Don Stephenson, former Chief Trade Negotiator, India-Canada Comprehensive Economic Partnership Agreement, discusses how India and Canada can work together on effecting reform in the World Trade Organization
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The India-Canada Track 1.5 Dialogue on Innovation, Growth and Prosperity, an initiative agreed upon in February 2018 by the two prime ministers, provides an opportunity for the bilateral relationship to grow through geopolitical convergence, greater economic collaboration and people-to-people interaction. A statement by External Affairs Minister S. Jaishankar for the second edition of the Dialogue, held in Mumbai on 22 November 2019
It’s time to start moving on matters in which Canada is a natural ally for India - trade liberalization, energy investments, intellectual property and the rules around e-commerce in particular and big data governance in general.
The 2019 G20 Summit in Osaka on June 28-29, is the 14th meeting of the Group of 20 leaders. The G20 is the world’s most influential economic multilateral forum. It is the agenda-setting forum that develops and guides rules of global economic governance. Under the Japanese Presidency, this summit will be the first to discuss and establish the rules for the worldwide governance of data, including current hot-button issues like data localisation and data sovereignty. India has both a preparatory and a contributory role to play in the G20 this year. For in 2022, it will be the President of the G20. India must identify its agenda early on; its a weighty responsibility but also an opportunity to set the global economic agenda.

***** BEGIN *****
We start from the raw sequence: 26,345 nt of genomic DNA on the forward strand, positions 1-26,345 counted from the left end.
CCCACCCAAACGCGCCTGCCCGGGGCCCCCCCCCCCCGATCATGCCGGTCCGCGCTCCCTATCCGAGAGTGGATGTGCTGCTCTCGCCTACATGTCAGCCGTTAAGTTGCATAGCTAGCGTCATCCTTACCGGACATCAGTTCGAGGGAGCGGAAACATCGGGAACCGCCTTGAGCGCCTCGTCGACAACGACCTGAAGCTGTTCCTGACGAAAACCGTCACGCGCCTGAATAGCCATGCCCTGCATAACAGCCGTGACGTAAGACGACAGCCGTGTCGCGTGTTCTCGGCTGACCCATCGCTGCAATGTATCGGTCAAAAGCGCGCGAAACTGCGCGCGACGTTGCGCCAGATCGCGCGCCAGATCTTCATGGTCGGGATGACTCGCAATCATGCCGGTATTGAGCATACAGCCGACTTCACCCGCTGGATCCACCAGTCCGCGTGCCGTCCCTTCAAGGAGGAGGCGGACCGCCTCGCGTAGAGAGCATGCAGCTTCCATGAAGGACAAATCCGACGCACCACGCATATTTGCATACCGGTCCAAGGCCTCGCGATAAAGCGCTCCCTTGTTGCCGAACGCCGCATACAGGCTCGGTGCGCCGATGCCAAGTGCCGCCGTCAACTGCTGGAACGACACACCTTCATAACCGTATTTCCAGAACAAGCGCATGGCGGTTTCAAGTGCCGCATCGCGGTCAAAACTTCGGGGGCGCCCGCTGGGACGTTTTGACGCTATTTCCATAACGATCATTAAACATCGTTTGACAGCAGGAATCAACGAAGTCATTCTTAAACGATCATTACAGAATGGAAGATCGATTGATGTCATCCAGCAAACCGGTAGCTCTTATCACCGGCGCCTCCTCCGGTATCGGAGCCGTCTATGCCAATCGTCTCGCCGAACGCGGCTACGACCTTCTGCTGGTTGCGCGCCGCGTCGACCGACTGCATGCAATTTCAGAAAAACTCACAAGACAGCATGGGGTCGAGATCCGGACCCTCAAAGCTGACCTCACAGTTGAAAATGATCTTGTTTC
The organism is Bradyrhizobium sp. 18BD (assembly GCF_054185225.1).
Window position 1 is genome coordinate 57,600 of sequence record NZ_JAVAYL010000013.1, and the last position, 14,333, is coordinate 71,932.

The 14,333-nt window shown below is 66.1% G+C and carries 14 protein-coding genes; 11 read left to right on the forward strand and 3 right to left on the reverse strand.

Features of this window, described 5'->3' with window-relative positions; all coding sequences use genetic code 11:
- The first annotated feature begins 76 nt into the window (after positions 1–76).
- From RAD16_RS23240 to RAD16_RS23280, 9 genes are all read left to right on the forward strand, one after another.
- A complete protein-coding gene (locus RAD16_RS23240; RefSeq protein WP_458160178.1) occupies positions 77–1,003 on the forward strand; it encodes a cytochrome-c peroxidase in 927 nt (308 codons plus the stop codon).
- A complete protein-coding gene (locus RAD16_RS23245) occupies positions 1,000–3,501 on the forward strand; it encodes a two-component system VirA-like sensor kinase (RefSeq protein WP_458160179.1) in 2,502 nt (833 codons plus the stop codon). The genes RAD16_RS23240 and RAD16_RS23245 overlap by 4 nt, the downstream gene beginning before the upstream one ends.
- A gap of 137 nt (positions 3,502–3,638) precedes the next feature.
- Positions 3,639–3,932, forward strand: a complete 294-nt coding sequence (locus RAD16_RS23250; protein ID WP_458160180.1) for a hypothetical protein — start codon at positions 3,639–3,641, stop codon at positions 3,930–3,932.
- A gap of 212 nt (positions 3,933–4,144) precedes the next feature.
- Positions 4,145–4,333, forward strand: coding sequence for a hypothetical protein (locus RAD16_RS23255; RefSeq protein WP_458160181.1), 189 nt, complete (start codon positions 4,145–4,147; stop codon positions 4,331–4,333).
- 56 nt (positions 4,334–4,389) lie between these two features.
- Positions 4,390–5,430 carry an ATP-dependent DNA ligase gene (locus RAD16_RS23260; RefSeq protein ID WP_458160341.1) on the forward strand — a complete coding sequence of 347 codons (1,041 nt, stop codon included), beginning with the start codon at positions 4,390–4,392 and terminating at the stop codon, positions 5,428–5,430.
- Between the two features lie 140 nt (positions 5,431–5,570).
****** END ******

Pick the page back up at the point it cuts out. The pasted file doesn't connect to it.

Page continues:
India can draw Canada in a new direction – away from its trans-Atlantic fixation, into the Indo-Pacific and a tech and resources partnership that will benefit both democracies
The United States, Europe and the Asia Pacific today form Canada’s tripartite foreign policy priorities. The ASEAN is its sixth largest partner, which was not so 20 years ago, but economic engagement with India – still small, compared to China and Japan – has scope to grow
Canada’s commercial relationship with India needs to go beyond lentils, uranium and other resources to explore the scope of greater cooperation on renewable energy and cutting-edge technology. There are strong reasons for the two countries to draw closer—even if other countries always loom larger. Prime Minister Trudeau visits India this week
From trade to counter terrorism to civil society partnerships, here are the areas in need of greater collaboration between the two countries.
The long march to implement the long-awaited Good and Services Tax in India has just begun. It is instructive to understand how other countries introduced this tax and cherry-pick lessons from their experiences
The U.S. and Canada offer an opportunity for India to acquire large scale oil and gas fields in politically stable countries at a low price. A financial investment in energy companies will protect India against a rise in energy prices without raising concerns in host countries.